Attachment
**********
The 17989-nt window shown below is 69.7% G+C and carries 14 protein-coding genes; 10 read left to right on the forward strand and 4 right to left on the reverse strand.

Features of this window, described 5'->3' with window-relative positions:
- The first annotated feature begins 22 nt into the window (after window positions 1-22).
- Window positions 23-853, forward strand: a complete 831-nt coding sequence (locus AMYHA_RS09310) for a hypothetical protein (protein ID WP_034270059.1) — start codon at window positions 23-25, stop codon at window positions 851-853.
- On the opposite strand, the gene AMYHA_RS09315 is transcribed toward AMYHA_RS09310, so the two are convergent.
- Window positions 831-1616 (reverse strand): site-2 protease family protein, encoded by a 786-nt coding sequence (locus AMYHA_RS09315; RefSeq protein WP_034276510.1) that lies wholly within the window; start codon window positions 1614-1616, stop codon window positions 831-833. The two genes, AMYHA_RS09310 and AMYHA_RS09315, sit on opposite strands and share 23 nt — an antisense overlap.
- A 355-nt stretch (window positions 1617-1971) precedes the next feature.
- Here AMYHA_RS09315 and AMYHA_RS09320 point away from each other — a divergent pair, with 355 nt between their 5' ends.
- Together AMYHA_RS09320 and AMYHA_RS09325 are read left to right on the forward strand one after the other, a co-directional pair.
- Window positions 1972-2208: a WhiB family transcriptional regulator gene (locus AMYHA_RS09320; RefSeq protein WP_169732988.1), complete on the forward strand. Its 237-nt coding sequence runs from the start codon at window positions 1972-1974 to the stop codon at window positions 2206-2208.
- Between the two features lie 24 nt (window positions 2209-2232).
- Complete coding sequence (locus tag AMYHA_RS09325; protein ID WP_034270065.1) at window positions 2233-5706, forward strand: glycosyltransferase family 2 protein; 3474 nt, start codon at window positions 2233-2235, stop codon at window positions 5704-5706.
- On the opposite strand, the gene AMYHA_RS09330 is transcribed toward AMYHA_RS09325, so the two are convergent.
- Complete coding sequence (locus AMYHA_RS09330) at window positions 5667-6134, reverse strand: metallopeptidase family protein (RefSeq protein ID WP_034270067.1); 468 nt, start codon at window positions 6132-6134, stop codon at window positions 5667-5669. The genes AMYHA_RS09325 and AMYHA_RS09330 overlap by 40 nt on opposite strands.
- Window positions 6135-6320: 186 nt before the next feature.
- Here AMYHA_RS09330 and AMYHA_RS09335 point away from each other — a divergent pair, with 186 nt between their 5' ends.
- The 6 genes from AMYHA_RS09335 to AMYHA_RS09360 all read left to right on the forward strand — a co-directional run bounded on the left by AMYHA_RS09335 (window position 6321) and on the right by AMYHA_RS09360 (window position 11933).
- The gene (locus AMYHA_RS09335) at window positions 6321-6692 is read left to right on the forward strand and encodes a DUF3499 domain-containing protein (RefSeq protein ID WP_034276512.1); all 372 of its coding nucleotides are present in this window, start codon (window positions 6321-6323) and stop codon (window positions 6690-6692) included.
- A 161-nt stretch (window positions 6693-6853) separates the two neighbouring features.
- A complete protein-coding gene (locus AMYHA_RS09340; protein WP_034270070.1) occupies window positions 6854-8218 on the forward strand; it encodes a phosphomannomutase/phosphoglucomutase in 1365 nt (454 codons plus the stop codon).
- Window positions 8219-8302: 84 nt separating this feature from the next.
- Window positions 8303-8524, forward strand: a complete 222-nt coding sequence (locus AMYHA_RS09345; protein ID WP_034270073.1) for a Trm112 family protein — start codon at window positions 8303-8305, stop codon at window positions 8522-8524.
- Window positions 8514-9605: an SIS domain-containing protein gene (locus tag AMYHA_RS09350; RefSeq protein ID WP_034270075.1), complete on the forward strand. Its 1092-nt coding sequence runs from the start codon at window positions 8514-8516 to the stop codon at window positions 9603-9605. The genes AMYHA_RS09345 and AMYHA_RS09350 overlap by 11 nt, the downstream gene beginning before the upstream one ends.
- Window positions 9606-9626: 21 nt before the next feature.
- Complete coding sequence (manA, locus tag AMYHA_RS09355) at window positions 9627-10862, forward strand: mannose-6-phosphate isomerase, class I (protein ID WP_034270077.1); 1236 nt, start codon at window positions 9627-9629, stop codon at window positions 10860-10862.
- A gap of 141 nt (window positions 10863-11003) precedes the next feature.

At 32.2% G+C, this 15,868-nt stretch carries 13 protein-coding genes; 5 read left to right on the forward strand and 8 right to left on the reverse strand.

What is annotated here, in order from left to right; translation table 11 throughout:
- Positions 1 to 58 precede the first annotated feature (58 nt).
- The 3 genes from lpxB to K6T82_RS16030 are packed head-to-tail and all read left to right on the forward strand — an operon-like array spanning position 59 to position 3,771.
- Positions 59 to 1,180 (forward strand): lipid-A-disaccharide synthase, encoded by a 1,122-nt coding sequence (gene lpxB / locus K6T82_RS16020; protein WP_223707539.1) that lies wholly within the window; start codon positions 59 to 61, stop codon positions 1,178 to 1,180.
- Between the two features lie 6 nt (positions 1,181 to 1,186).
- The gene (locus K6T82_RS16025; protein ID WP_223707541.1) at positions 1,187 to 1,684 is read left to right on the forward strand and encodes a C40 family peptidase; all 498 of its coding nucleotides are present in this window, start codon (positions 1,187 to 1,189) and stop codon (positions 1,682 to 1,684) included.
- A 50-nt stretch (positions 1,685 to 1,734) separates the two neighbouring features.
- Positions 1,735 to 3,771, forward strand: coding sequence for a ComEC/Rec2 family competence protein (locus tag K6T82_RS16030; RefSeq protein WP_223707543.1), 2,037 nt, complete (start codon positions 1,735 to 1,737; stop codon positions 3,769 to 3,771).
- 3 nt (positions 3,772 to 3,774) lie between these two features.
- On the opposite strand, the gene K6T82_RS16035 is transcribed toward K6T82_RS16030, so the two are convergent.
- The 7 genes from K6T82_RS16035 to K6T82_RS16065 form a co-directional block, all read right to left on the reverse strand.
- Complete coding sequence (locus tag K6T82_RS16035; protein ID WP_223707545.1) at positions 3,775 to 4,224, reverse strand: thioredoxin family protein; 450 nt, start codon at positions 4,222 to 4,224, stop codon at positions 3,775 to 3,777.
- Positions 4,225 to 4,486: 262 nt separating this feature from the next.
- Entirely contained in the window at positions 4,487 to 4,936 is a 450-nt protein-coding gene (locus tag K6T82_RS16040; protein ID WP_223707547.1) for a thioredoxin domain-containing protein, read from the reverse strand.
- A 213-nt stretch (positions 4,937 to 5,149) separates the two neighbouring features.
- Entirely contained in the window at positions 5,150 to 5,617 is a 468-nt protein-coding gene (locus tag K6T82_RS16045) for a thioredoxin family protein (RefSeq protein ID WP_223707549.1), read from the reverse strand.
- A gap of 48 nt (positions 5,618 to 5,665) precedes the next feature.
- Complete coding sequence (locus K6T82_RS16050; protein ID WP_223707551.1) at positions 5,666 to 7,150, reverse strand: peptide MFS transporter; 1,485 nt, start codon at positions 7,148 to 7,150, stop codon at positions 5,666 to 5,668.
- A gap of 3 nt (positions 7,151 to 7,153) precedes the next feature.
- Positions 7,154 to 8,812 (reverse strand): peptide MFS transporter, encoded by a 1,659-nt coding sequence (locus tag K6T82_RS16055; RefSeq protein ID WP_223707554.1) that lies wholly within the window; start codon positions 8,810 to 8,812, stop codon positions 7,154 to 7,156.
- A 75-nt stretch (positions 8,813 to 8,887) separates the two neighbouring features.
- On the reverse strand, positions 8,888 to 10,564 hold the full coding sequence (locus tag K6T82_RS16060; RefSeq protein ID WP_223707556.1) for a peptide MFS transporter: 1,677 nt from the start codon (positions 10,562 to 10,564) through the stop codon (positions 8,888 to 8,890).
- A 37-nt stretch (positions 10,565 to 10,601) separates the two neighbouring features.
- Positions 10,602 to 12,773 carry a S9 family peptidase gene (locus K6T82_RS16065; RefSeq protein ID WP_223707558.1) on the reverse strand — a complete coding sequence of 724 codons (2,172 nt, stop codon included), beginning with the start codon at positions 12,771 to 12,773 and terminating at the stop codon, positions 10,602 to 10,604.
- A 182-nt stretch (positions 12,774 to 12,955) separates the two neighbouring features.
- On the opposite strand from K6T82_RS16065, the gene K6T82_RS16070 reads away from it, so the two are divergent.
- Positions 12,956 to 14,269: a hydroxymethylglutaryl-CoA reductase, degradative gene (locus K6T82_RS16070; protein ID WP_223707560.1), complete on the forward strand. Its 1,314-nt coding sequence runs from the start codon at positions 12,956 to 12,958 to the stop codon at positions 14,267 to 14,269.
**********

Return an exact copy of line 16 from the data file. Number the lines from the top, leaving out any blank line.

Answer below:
- Here AMYHA_RS09330 and AMYHA_RS09335 point away from each other — a divergent pair, with 186 nt between their 5' ends.